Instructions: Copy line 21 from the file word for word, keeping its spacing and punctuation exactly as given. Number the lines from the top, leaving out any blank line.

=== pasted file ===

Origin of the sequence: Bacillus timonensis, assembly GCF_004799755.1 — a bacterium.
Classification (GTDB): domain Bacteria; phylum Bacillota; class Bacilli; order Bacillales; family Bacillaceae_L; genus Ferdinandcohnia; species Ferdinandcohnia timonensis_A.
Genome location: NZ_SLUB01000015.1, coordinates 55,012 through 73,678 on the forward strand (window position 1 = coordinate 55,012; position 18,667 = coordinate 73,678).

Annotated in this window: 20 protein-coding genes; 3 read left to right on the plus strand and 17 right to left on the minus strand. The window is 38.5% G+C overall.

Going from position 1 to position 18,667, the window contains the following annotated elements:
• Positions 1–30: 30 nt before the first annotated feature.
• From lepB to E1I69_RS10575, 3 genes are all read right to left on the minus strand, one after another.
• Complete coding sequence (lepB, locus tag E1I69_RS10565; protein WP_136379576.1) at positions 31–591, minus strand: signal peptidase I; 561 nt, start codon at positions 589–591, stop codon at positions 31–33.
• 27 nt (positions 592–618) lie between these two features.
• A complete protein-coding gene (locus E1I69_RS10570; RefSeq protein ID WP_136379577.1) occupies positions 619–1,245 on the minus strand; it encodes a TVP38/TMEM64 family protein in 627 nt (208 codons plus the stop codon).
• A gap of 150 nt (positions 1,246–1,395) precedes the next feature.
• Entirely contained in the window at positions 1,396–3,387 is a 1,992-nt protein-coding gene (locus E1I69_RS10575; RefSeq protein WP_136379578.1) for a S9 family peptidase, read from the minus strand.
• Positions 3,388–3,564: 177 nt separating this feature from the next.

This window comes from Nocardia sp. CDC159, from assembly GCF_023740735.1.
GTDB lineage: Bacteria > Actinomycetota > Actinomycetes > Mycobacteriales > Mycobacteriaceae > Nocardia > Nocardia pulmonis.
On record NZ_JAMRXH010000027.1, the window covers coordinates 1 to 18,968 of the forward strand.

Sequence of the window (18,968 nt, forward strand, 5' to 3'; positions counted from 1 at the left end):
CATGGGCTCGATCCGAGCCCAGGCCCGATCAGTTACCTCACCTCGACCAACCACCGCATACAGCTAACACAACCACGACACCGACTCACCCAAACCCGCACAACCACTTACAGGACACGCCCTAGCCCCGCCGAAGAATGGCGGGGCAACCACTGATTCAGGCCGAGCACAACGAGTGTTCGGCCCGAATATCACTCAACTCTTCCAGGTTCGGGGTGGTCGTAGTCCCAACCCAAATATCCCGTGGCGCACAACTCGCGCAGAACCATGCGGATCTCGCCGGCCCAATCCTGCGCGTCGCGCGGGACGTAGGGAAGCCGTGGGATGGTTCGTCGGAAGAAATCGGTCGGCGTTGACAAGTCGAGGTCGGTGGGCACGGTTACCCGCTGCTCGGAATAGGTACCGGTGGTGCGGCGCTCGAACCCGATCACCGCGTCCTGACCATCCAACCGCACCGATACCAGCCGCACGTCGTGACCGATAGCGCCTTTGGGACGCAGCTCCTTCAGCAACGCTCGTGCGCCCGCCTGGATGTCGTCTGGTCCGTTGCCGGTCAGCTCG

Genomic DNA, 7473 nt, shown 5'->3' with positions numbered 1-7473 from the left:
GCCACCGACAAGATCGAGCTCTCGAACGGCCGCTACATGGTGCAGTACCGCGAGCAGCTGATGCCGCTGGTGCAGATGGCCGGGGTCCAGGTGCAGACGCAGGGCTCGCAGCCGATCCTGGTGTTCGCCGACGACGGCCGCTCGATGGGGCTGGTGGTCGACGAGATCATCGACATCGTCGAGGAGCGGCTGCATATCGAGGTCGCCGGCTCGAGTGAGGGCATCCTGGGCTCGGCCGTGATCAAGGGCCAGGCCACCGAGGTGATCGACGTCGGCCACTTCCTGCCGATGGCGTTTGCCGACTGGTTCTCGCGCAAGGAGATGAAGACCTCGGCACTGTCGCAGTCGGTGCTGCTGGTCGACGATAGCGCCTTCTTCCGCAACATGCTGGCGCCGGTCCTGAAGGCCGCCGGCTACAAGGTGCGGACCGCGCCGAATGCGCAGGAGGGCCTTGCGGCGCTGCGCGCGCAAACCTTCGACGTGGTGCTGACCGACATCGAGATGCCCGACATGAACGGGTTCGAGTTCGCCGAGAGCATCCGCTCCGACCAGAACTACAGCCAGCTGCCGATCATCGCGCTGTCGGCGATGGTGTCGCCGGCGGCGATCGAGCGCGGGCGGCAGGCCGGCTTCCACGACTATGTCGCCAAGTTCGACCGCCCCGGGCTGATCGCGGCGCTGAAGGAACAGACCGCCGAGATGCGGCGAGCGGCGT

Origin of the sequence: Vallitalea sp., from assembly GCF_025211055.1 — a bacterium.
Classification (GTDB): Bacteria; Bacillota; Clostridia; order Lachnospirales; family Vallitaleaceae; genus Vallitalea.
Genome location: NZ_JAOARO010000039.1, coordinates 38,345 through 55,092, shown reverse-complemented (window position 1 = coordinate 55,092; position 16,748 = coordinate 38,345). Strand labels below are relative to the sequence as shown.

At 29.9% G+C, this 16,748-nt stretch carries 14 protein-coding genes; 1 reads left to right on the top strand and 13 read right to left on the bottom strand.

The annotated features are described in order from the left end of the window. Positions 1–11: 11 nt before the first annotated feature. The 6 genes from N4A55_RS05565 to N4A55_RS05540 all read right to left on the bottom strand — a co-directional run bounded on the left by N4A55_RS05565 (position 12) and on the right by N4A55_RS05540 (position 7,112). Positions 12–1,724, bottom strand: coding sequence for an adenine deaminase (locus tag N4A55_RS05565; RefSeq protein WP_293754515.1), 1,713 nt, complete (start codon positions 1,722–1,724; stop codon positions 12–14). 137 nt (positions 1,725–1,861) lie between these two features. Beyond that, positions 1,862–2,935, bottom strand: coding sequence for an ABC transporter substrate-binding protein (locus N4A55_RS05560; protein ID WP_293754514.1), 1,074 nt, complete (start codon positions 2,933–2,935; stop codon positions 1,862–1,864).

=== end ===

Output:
Origin of the sequence: Vallitalea sp., from assembly GCF_025211055.1 — a bacterium.